References for 'Looking at psoriasis the nutritional medicine way':

  1. Gunasti S, Marakii SS et al. Clinical and histopathological findings or psoriatic neurodermatitis and of typical lichen simplex chronicus. J Eur Acad Dermatol Venereal 2007. July 21 (6): 811-7.
  2. Reiter R.J. The melatonin rhythm: both a clock and a calendar. Experientia 15.8. 1993, Vol 49, Issue 8, pp 654-664.
  3. Kong J. et al. Novel role of vitamin D receptor in maintaining the integrity of the intestinal mucosal barrier. American Journal of Physiology. 1 January 2008 Vol. 294.
  4. Ouwehand AC, Tiihonen K, Lahtinen. The Potential of Probiotics and Prebiotics for Skin Health. Textbook of Aging Sin 2010, pp 799-809
  5. Lowes MA, Kikuchi T et al. Psoriasis Vulgaris Lesions Contains Discrete Populations of Th1 and Th17 T Cells. Journal of Investigative Dermatology (2008) 128, 1207-1211.
  6. Schafer T. Epidemiology of psoriasis. Dermatology Vol 212, No. 4, 2006.
  7. Rook G. Hygiene Hypothesis and Autoimmune Diseases. Clinical Reviews in Allergy and Immunology, February 2012, Volume 42, Issue 1, pp 5- 15.



For appointments with Fleur at The Putney Clinic of Physical Therapy, call  020 8789 3881 or send an email to info@putneyclinic.co.uk.


Fleur Borrelli (Nutritionist)
W:Nutrition and superfood
N: Nutrition and superfood newsletters
T: 07766 88 35 22
E: fleur@nutritionandsuperfood.co.uk

13 June 2014

Yoga and stress-related skin conditions



By Cherie Lathey, senior yoga teacher and director of Yoga Mama

Many skin conditions such as psoriasis, eczema, and atopic dermatitis can be triggered by or, indeed, made worse once an outbreak is present by stress. Some suffers will become self-conscious and even depressed which then causes a circular negative effect on the condition.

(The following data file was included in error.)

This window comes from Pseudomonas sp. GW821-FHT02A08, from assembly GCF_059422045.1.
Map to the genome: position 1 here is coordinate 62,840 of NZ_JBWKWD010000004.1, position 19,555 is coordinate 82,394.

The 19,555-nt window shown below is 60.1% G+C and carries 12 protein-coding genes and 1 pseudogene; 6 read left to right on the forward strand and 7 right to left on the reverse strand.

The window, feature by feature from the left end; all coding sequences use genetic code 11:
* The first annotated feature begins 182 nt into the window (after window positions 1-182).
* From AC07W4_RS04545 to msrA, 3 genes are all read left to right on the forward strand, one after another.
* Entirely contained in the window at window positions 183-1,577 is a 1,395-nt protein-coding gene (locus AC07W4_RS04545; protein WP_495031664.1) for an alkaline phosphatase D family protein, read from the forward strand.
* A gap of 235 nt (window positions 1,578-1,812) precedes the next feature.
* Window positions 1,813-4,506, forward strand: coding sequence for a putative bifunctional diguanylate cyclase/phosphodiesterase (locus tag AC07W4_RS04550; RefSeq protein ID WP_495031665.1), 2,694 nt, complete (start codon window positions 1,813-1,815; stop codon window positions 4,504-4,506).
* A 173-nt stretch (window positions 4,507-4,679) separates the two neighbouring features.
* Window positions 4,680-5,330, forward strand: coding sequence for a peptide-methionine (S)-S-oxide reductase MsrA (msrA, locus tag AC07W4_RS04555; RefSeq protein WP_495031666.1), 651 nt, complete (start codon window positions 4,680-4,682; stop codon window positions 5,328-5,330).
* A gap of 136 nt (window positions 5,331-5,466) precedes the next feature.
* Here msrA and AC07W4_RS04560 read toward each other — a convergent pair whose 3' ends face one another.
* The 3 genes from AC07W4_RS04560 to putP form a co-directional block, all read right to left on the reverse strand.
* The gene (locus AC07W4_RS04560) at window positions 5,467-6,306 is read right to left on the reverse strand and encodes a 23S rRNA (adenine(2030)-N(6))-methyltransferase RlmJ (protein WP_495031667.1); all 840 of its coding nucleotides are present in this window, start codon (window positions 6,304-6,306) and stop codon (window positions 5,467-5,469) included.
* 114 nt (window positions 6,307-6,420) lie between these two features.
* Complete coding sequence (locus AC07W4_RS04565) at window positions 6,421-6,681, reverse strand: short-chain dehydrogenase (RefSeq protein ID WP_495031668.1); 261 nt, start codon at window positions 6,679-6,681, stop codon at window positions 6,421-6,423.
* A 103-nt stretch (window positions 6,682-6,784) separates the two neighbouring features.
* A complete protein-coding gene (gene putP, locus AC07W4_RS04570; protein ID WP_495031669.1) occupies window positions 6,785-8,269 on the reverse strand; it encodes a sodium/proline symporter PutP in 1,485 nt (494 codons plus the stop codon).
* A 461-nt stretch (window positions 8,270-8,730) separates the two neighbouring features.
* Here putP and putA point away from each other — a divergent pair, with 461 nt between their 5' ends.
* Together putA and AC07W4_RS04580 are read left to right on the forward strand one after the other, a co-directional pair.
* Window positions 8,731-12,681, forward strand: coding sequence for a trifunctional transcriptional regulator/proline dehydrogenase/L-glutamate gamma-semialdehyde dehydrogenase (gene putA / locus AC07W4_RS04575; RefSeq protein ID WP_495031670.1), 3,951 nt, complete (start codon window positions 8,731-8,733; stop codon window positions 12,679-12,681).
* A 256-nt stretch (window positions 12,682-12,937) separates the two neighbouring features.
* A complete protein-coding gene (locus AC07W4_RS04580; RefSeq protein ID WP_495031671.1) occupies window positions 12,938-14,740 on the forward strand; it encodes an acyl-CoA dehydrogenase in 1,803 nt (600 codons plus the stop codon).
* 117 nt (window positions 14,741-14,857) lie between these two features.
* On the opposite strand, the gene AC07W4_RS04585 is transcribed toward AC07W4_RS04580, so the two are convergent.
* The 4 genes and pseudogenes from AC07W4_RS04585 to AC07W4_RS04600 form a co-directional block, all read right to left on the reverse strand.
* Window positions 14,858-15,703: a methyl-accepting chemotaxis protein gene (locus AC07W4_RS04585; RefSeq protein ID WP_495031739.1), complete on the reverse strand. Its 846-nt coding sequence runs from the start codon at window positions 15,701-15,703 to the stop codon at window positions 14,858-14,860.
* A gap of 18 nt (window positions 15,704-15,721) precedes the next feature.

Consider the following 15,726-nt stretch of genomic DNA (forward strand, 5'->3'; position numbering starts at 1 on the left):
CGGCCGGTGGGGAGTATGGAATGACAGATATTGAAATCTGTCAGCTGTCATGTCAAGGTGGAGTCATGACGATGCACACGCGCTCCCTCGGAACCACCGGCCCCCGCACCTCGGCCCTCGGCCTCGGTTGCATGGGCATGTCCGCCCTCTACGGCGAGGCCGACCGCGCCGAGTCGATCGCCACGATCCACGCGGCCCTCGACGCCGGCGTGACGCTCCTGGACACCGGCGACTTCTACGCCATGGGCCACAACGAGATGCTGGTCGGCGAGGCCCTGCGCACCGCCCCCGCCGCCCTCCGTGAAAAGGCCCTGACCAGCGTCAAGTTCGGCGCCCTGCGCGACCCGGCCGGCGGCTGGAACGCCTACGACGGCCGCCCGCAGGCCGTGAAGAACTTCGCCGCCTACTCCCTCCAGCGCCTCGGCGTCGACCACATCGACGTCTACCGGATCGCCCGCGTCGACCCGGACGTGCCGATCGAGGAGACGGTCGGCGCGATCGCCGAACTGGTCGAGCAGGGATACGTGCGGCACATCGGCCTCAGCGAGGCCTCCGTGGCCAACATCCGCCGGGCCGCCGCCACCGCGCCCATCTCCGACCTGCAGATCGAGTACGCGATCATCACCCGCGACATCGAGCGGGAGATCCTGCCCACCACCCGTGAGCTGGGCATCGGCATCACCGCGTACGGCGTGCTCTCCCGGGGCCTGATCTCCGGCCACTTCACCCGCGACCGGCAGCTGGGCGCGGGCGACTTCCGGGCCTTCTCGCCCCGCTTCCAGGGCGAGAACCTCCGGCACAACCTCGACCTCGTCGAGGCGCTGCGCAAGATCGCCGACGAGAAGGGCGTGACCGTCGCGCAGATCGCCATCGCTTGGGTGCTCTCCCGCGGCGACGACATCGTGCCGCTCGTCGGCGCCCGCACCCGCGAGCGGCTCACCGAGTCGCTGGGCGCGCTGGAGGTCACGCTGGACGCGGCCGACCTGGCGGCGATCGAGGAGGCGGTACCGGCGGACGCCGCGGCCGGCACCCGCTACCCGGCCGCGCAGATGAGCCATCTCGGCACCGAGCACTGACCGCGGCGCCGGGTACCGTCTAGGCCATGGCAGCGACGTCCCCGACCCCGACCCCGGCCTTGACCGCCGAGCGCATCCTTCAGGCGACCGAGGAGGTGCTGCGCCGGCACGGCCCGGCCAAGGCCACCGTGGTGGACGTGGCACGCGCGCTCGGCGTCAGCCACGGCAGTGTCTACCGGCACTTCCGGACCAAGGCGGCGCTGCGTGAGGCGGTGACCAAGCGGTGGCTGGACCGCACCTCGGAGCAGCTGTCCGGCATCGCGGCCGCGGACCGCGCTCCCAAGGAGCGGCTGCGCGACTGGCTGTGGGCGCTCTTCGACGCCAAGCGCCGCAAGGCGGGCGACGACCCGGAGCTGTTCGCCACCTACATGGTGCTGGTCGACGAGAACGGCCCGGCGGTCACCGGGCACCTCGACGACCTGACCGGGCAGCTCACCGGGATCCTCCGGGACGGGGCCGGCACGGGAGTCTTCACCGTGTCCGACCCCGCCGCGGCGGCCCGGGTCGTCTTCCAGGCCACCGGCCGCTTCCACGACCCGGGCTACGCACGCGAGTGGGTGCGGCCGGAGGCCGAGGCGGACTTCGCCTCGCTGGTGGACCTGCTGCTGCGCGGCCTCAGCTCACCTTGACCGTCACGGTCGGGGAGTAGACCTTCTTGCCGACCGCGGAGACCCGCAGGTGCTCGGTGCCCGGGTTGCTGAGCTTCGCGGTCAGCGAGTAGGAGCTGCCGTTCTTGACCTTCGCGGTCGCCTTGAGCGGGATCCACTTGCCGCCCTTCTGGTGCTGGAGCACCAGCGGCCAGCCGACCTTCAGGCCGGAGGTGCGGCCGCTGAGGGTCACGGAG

Practising yoga and meditation can have a really positive effect on both the mind and body. We know helping to relieve stress can help to alleviate some of the symptoms or aggravating factors of skin conditions brought on by stress. While I am not suggesting yoga and meditation alone will cure psoriasis, it can definitely help.

A gentle yoga practice and breathing techniques can have a profound effect on how we manage stress, and how we perceive ourselves in the world. Helping to balance moods and enabling a positive connection to the body by letting go of the negative feelings that might occur when a skin condition is present.

Gentle poses such as child's pose, short meditations and breathing exercises carried out on a regular basis will have a positive effect on both the mind and body.

For more information about yoga classes currently available at The Putney Clinic of Physical Therapy and Yoga Mama, visit the Yoga Mama website or email us at info@yogamama.co.uk.